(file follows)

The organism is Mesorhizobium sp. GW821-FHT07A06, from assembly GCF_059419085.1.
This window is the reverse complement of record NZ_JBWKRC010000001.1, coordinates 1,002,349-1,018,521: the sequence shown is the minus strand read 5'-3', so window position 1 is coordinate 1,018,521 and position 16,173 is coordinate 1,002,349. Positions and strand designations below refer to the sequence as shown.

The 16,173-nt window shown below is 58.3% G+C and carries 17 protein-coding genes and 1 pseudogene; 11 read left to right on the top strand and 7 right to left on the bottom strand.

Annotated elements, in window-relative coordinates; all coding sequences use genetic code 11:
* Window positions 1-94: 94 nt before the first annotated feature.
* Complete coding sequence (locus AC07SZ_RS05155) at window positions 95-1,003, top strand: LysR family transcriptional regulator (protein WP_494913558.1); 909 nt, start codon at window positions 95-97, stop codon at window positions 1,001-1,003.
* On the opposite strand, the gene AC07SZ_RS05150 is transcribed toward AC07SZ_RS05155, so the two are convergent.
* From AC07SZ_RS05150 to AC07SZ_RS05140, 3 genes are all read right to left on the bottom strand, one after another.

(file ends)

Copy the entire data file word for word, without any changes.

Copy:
The organism is Mesorhizobium sp. GW821-FHT07A06, from assembly GCF_059419085.1.
This window is the reverse complement of record NZ_JBWKRC010000001.1, coordinates 1,002,349-1,018,521: the sequence shown is the minus strand read 5'-3', so window position 1 is coordinate 1,018,521 and position 16,173 is coordinate 1,002,349. Positions and strand designations below refer to the sequence as shown.

The 16,173-nt window shown below is 58.3% G+C and carries 17 protein-coding genes and 1 pseudogene; 11 read left to right on the top strand and 7 right to left on the bottom strand.

Annotated elements, in window-relative coordinates; all coding sequences use genetic code 11:
* Window positions 1-94: 94 nt before the first annotated feature.
* Complete coding sequence (locus AC07SZ_RS05155) at window positions 95-1,003, top strand: LysR family transcriptional regulator (protein WP_494913558.1); 909 nt, start codon at window positions 95-97, stop codon at window positions 1,001-1,003.
* On the opposite strand, the gene AC07SZ_RS05150 is transcribed toward AC07SZ_RS05155, so the two are convergent.
* From AC07SZ_RS05150 to AC07SZ_RS05140, 3 genes are all read right to left on the bottom strand, one after another.